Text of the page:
BASEHOR, Kan. — Going to school looked different in Kansas City and across the country during the past 15 months amid the COVID-19 pandemic.
Stay-at-home orders last spring shuttered school buildings and pushed teachers, staff and students into a virtual environment.
Masks, social distancing and frequent hand-washing became part of the curriculum to help slow the virus’ spread for the districts that did return in-person late last fall.
Other districts, including Kansas City Public Schools and KCK Public Schools, remained virtual well into 2021.
As the pandemic stretched on, concern grew that many students, especially those utilizing virtual instruction, were falling behind.
It also prompted at least one area school district, Basehor-Linwood USD 458, to offer summer school for the first time.
“We are very conscientious about the learning loss of our students and have been able to get a pretty good feel for where our students are at and how to start up this next school year ...,” Basehor-Linwood Assistant Superintendent Sherry Reeves said. “With the concern about what is our current learning loss of our students, I think that’s what probably triggered us to move forward with this.”
Basehor-Linwood has toyed with the idea of adding summer school in the past, but had only offered credit-recovery options for secondary students until this summer.
Reeves said 145 elementary school students and around 50 middle and high school students enrolled in the new program, which started Tuesday and continues three days a week through July 1.
Reeves said around 8% to 10% of Basehor-Linwood students remained virtual throughout the 2020-21 school year, a lower percentage than many surrounding districts.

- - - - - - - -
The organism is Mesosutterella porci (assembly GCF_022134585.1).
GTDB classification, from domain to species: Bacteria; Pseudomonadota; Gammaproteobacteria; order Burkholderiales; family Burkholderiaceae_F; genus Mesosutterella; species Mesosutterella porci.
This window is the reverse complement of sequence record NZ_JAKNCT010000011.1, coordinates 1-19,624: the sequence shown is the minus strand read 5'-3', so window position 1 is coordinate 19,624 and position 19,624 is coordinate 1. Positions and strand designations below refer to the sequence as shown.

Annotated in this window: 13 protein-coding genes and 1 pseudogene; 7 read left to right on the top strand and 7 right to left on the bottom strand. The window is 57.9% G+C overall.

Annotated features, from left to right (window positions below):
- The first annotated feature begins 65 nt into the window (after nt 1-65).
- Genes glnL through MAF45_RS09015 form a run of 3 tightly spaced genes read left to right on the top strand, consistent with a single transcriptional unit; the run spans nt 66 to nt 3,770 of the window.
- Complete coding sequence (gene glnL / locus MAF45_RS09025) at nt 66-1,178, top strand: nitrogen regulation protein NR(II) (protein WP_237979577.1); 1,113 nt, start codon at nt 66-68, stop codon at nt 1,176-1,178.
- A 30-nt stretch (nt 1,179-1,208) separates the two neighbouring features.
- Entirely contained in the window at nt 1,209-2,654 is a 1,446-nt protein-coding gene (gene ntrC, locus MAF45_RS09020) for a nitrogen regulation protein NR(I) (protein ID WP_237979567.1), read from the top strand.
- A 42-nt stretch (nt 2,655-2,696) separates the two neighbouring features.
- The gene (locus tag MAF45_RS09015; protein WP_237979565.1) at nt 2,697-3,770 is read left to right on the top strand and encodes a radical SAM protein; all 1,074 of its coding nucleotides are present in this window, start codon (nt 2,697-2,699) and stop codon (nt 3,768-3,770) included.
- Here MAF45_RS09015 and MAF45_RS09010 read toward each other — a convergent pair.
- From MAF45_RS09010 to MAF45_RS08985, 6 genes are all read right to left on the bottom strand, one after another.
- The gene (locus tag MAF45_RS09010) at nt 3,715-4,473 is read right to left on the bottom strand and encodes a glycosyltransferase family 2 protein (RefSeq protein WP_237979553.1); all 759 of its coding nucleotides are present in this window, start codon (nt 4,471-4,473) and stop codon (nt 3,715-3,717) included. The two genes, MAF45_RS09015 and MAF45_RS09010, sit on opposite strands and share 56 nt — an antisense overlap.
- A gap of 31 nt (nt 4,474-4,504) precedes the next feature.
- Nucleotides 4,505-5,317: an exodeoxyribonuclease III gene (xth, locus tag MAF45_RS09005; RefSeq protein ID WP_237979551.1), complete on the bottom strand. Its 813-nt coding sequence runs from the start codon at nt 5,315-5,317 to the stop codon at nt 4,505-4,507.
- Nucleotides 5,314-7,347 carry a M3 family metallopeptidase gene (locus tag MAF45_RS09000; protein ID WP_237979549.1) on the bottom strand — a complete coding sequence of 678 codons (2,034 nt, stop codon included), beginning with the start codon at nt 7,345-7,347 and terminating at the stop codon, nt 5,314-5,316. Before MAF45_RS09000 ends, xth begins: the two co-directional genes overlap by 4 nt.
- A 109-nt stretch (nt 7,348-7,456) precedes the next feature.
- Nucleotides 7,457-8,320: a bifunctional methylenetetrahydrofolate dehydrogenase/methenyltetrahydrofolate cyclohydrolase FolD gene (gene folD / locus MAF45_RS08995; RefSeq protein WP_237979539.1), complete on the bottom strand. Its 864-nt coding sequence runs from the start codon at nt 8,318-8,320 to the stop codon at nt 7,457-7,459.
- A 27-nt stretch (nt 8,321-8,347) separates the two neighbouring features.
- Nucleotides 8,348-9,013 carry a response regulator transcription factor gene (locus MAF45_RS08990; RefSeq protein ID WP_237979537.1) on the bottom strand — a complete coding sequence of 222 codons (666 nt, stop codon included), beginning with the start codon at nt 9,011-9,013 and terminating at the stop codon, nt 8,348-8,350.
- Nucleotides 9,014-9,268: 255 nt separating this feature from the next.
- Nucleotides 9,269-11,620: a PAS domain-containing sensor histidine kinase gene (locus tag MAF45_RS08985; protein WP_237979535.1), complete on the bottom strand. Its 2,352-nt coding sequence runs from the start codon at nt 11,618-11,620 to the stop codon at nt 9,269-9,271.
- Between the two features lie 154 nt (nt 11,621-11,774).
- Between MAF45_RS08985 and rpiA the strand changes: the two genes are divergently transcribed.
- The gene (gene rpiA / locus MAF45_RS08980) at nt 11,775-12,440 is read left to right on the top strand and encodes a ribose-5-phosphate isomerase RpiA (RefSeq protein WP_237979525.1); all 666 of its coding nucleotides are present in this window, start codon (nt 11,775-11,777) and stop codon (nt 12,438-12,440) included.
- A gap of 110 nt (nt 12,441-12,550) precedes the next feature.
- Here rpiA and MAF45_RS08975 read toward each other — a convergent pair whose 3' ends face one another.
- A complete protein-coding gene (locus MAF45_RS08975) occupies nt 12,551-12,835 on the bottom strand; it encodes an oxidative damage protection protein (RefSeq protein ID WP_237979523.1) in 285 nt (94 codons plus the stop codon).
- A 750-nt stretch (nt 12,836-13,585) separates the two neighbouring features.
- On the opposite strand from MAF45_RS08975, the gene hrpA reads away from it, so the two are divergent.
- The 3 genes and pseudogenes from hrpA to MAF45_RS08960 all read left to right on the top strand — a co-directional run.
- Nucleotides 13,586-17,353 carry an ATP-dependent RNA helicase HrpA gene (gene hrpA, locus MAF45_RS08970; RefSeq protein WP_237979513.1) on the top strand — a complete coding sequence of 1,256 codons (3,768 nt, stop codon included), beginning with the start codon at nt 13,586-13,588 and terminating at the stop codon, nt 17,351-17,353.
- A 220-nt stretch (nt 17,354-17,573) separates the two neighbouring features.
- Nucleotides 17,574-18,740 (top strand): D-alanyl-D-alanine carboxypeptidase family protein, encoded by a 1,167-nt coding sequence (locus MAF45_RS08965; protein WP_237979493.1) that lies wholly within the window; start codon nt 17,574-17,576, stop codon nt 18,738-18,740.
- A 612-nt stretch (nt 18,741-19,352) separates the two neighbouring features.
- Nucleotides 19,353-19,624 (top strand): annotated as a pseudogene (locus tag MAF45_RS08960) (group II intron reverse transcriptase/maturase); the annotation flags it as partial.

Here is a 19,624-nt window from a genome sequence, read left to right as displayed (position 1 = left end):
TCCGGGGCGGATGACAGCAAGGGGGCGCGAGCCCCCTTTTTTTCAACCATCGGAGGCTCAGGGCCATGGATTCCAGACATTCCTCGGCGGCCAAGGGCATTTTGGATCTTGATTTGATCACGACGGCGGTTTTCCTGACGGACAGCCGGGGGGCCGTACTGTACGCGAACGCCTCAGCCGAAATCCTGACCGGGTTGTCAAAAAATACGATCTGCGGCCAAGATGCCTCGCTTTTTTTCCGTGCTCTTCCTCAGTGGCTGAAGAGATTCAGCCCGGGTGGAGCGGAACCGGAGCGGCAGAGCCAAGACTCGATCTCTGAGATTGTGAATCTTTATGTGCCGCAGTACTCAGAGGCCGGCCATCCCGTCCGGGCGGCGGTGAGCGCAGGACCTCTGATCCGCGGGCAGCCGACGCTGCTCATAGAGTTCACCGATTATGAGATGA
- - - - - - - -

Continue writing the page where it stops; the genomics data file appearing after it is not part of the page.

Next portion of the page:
“We are really excited to be able to have summer school to have some of those students in our buildings, because making that reconnection into the buildings and the classroom and working with teachers has been very important, especially for our K-5 students,” she said.
The COVID-19 “learning loss,” which has led to an increase in summer school enrollment metrowide, as districts search for ways to mitigate the pandemic’s affect on education, is important for academics. But it’s about much more than test scores.
Districts also are looking at the social and emotional support students need.
“I think social/emotional concerns are always very, very critical as an element in having students prepared to learn ...,” Reeves said. “There is some learning loss, but not substantial. As I said earlier, we want to make sure we are connecting with our kids and kids are connected to our schools. Along with that is that wellness check-in type of thing, so all of our classes this summer are starting with that daily check-in to see how things are going.”
Based on a survey of 25 Kansas City-area school districts, which provided requested data, there are nearly 59,000 school-age children enrolled in summer school in 2021.
That’s a more than 40% increase from last year, when most districts saw significant dips in summer school enrollment or even canceled summer school altogether.
But it also represents a roughly 9% increase over historical averages from summer school enrollment in 2017-19.
Federal relief money from the CARES Act and American Rescue Plan will be used to help pay for some costs, including feeding students breakfast and lunch, during summer school.
Other districts also said the increased federal funding was important.